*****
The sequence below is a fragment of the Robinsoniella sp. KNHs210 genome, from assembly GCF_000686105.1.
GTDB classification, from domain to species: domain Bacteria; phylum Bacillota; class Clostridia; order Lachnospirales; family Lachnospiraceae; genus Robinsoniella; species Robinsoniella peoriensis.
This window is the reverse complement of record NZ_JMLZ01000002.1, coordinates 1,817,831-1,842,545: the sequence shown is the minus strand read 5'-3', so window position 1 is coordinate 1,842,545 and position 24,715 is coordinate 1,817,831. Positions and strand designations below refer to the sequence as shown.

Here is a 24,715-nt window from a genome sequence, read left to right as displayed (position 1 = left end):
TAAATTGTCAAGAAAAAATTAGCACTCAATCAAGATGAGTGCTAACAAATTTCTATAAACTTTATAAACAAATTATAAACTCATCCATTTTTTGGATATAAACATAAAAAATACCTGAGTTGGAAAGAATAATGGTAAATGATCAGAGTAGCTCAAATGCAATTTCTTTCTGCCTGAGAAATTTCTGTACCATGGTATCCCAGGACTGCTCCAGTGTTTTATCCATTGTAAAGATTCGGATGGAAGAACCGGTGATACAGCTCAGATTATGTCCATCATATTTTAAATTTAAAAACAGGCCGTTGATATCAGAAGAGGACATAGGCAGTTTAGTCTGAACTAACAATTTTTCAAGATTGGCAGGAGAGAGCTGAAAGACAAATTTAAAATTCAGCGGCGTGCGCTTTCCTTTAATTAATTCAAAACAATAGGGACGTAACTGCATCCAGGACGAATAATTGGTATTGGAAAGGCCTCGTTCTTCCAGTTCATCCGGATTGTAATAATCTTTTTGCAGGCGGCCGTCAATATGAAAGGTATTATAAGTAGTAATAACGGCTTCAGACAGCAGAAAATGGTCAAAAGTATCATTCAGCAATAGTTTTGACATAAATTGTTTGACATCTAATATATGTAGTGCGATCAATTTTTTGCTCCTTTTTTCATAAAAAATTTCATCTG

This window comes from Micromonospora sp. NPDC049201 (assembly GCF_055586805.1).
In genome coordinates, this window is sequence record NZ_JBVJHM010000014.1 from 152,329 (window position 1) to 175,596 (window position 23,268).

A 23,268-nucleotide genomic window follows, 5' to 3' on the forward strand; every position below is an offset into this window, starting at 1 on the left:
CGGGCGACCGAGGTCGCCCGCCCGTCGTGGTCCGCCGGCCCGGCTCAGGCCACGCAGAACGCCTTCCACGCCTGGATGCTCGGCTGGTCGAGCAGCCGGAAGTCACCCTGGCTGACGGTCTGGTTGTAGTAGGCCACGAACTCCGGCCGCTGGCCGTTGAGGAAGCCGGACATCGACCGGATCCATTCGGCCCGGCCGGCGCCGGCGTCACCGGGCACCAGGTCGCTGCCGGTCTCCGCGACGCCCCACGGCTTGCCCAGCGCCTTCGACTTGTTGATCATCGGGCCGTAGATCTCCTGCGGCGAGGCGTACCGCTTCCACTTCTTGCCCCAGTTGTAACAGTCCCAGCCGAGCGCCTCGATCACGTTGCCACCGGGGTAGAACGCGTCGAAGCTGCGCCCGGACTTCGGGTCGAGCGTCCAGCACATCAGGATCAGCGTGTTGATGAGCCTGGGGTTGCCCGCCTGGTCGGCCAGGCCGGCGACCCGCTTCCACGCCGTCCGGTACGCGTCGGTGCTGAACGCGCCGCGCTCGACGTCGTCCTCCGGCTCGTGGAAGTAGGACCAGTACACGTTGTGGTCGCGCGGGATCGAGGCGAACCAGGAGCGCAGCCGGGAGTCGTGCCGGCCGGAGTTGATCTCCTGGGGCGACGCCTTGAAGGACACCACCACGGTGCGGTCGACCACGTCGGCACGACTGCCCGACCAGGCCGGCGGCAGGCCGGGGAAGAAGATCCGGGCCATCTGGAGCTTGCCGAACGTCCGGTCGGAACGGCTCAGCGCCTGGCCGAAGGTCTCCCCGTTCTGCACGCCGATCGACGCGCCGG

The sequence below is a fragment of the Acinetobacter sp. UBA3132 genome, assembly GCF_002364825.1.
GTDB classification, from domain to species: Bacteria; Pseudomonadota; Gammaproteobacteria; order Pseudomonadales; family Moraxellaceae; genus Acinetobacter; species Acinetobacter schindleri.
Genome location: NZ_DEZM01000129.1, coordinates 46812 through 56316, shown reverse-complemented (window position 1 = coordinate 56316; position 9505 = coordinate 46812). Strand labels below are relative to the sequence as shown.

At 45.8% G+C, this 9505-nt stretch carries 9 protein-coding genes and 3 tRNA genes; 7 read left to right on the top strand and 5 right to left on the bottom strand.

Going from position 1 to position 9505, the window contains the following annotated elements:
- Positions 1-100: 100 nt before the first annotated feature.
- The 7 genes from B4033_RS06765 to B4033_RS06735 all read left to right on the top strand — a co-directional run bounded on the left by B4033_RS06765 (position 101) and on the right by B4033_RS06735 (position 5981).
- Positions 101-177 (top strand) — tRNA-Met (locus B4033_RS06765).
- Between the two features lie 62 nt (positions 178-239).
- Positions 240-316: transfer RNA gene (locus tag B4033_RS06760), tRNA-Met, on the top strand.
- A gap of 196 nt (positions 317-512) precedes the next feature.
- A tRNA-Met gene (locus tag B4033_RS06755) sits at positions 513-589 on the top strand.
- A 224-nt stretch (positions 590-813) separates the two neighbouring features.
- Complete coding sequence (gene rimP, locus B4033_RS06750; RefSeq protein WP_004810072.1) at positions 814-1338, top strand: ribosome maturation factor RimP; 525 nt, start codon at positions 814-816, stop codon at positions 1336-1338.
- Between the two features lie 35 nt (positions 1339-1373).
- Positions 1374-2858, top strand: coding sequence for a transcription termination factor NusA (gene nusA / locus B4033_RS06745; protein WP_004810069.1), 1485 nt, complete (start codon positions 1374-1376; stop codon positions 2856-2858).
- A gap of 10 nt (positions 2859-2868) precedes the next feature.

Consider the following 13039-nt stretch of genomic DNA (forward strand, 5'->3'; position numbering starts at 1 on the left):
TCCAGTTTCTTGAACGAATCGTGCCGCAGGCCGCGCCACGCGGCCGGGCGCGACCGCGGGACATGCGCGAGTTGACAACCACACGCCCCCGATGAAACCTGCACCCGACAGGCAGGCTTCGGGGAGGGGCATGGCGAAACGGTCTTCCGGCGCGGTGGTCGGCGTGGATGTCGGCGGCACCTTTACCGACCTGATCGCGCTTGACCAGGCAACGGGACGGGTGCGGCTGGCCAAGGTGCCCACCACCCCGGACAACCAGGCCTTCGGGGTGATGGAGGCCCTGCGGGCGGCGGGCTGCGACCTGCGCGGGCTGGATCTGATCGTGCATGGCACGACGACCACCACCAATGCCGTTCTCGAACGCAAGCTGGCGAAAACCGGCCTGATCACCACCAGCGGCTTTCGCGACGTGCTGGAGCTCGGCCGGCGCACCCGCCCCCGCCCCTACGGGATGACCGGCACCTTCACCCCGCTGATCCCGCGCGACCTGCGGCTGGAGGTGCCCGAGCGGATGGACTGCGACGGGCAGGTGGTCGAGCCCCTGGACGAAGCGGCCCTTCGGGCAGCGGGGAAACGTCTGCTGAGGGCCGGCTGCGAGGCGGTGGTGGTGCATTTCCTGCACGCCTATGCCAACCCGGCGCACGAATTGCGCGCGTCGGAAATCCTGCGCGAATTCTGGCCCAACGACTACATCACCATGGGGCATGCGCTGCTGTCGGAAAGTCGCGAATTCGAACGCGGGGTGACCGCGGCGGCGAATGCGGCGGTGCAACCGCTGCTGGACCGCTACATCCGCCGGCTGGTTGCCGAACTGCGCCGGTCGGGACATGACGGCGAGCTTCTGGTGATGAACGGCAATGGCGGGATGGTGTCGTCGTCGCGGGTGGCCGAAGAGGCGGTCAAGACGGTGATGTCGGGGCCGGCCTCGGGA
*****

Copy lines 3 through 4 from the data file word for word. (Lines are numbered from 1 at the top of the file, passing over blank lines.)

This window is the reverse complement of record NZ_JMLZ01000002.1, coordinates 1,817,831-1,842,545: the sequence shown is the minus strand read 5'-3', so window position 1 is coordinate 1,842,545 and position 24,715 is coordinate 1,817,831. Positions and strand designations below refer to the sequence as shown.

Here is a 24,715-nt window from a genome sequence, read left to right as displayed (position 1 = left end):